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My question is that, from my textbook it states that:

The FOL $\exists x(Doctor(x) \Rightarrow Smart(x))$ translates to the english sentence "Some doctors are smart"

But I think the correct way to interpret the FOL is "There exists a person $x$ such that if $x$ is a doctor then this person is smart". The reason this is a better way (IMO) to express the FOL statement is because of the implication "If $x$ is a doctor then ...", which means we can have a world where there are no doctors at all, and this statement would still be true vacuously. However, if we consider the sentence "Some Doctors are smart", which tells or gives us the impression that there must be at least one person who is a Doctor. But this would be false in a world without doctors. Thus the two interpretations are completely different.

The textbook (from chapters before the above claim) mentioned that:

we express "Some doctors are smart" with $\exists x(Doctor(x) \wedge Smart(x))$ instead of $\exists x(Doctor(x) \Rightarrow Smart(x))$, and this further asserts my reasoning above.

But in the later sections of the textbook where we encountered the statement $\exists x(Cube(x) \Rightarrow Small(x))$ the textbook again used the sentence "Some cubes are small", this is purely miss leading and a contradiction to what the textbook mentioned.

I will appreciate it very much if anyone can verify that the two statements:

"There exists a person $x$ such that if $x$ is a doctor then this person is smart" and

"Some doctors are smart" are completely two different meanings, and that the first sentence is the correct English translation to the FOL $\exists x(Doctor(x) \Rightarrow Smart(x))$.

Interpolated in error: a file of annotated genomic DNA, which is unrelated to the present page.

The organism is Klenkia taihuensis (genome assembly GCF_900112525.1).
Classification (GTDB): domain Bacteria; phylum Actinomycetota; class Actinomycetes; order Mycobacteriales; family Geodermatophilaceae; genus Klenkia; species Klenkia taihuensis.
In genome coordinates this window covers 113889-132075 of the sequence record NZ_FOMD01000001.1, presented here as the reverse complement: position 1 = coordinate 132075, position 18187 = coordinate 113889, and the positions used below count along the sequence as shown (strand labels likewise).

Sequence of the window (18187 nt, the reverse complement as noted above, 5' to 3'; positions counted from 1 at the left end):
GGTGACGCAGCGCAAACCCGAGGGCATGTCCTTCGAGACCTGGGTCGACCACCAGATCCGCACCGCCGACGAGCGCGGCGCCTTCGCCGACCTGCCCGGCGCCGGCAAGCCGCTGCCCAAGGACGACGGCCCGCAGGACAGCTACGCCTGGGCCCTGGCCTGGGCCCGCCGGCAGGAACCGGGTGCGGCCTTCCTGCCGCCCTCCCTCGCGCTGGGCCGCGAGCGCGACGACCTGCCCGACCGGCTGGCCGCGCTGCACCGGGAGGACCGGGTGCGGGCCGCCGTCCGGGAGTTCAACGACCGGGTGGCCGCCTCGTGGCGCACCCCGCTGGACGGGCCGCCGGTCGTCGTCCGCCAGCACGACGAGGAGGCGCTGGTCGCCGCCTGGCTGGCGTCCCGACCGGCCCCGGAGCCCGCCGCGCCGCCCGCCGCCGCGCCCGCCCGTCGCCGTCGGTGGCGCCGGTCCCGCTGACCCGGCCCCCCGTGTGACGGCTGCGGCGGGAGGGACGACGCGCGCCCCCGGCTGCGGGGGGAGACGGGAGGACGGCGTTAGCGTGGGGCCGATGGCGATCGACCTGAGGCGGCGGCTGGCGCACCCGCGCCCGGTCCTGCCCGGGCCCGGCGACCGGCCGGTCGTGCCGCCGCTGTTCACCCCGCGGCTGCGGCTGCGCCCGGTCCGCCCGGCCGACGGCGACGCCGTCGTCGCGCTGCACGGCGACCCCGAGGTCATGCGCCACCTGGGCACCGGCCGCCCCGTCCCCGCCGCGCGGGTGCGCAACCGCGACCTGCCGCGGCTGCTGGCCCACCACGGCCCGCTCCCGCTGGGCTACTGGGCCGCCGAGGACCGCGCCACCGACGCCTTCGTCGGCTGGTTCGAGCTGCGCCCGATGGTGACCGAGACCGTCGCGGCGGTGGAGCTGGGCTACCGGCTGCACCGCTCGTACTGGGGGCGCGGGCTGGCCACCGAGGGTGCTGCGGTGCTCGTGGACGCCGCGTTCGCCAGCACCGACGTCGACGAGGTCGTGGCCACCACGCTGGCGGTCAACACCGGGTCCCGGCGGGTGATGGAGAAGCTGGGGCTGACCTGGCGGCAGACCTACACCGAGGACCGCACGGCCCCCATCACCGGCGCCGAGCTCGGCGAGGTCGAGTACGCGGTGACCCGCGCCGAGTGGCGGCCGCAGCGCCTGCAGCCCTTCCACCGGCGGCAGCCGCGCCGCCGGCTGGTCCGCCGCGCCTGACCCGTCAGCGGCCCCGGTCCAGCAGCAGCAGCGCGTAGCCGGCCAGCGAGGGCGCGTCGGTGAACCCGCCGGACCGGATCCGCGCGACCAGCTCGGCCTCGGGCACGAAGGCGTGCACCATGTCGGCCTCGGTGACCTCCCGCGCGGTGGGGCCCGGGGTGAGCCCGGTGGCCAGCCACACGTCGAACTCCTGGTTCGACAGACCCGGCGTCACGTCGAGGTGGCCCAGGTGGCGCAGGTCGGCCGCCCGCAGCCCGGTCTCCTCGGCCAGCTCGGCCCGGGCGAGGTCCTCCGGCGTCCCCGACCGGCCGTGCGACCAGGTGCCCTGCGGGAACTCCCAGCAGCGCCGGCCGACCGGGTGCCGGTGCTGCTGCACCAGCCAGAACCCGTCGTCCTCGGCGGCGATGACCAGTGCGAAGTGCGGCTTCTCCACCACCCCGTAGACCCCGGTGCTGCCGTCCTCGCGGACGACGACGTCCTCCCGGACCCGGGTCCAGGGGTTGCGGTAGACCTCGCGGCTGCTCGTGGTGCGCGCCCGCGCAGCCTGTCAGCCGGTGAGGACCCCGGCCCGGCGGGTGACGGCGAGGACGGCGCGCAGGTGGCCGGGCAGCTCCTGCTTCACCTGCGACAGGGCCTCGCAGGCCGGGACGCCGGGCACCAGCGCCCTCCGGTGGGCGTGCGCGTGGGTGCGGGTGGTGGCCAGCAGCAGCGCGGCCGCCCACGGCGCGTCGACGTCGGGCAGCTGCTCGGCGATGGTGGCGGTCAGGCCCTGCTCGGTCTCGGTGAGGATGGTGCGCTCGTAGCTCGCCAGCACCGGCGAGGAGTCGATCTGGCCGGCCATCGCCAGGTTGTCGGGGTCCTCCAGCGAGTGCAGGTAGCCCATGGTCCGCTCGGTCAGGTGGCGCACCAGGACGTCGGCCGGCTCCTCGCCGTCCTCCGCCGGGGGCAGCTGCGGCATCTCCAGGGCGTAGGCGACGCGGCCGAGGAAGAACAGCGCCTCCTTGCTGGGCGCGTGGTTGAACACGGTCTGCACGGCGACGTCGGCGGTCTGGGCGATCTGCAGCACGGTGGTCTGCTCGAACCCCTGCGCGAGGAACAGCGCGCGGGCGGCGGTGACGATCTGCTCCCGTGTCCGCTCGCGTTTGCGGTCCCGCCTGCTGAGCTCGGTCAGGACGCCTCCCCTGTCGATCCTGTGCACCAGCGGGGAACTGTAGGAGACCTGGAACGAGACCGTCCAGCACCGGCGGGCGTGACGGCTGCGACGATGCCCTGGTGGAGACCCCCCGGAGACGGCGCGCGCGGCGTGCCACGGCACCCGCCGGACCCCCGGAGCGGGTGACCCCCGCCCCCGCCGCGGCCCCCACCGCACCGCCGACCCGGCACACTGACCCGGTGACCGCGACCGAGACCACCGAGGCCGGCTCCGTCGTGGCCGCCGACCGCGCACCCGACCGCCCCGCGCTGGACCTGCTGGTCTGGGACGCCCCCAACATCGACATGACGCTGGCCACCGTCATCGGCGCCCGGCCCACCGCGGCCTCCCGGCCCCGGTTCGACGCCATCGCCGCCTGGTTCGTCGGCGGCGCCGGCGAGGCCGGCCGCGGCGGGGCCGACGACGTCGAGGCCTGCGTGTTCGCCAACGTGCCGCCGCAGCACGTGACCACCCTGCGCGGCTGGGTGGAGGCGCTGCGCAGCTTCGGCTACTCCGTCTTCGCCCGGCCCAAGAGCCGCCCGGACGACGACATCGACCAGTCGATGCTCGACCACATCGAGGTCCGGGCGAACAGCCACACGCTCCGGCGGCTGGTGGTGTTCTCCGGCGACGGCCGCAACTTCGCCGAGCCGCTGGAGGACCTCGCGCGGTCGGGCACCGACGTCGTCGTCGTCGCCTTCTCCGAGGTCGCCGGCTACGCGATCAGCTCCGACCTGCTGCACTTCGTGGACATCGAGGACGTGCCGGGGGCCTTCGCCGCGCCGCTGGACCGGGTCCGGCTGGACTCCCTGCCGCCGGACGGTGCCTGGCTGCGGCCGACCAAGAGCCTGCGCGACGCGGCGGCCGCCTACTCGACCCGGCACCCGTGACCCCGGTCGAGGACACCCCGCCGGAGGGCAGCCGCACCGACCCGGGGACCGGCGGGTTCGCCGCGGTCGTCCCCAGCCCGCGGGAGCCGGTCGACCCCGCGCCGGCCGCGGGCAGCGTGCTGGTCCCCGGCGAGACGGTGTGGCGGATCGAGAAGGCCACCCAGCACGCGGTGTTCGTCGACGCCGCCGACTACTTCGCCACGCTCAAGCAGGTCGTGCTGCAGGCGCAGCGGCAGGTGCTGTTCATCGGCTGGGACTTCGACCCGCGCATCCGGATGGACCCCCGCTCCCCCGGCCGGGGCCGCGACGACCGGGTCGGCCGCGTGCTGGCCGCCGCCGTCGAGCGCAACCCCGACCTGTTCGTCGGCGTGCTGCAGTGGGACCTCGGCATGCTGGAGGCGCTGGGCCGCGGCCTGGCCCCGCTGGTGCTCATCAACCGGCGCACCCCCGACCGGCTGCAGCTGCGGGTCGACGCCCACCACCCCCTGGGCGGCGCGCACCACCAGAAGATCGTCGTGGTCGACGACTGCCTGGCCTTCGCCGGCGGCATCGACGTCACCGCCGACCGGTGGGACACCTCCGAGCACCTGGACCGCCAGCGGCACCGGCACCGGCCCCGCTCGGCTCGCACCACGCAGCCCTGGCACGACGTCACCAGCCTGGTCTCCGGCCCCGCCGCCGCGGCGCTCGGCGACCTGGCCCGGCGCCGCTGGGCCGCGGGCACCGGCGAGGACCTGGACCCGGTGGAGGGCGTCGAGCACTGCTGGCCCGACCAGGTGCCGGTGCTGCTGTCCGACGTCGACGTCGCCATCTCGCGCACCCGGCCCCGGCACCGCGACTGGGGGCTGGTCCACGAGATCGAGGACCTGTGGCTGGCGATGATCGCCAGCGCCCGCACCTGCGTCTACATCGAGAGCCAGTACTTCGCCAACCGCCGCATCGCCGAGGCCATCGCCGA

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2 Answers 2

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You are exactly correct. The claim

The FOL $\exists x(Doctor(x) \Rightarrow Smart(x))$ translates to the english sentence "Some doctors are smart"

is completely false, and if that's what the text really says that's an embarrassing mistake (made even worse by the fact that they apparently double down on it with the cubes example).

Your analysis of the mistake is completely correct as well: "$\exists x(P(x)\implies Q(x))$" is automatically true in any world where there is some object not satisfying $P$, whereas "$\exists x(P(x)\wedge Q(x))$" isn't, so they're clearly not equivalent.

(In fact, the only way for "$\exists x(P(x)\implies Q(x))$" to be false is if every object $x$ satisfies $P$ and no object $x$ satisfies $Q$. So it's really, really far from "some $P$ are $Q$.")


Out of morbid curiosity, what textbook is this?

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    $\begingroup$ Thank you very much for clarifying my question. The textbook is actually written by a professor at my college, and it's based on the book Language, Proof and Logic (2nd edition) by Plummer, Barwise and Etchemendy. I'm actually reading both this book and the one by my prof. that's when I found this really confusion contradiction between the books. $\endgroup$ Commented Mar 17, 2018 at 22:45
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    $\begingroup$ Your professor should read the Language Proof and Logic book more carefully! No mistakes like that in that book. $\endgroup$
    – Bram28
    Commented Mar 17, 2018 at 22:49
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One way to think about

$$\exists x (Doctor(x) \rightarrow Smart(x))$$

is as its equivalent:

$$\exists x (\neg Doctor(x) \lor Smart(x))$$

i.e. It says that there is something that is either not a doctor or that is smart ... which is clearly different from there being something that is a doctor and that is smart, whcih indeed correctly translates to:

$$\exists x (Doctor(x) \land Smart(x))$$

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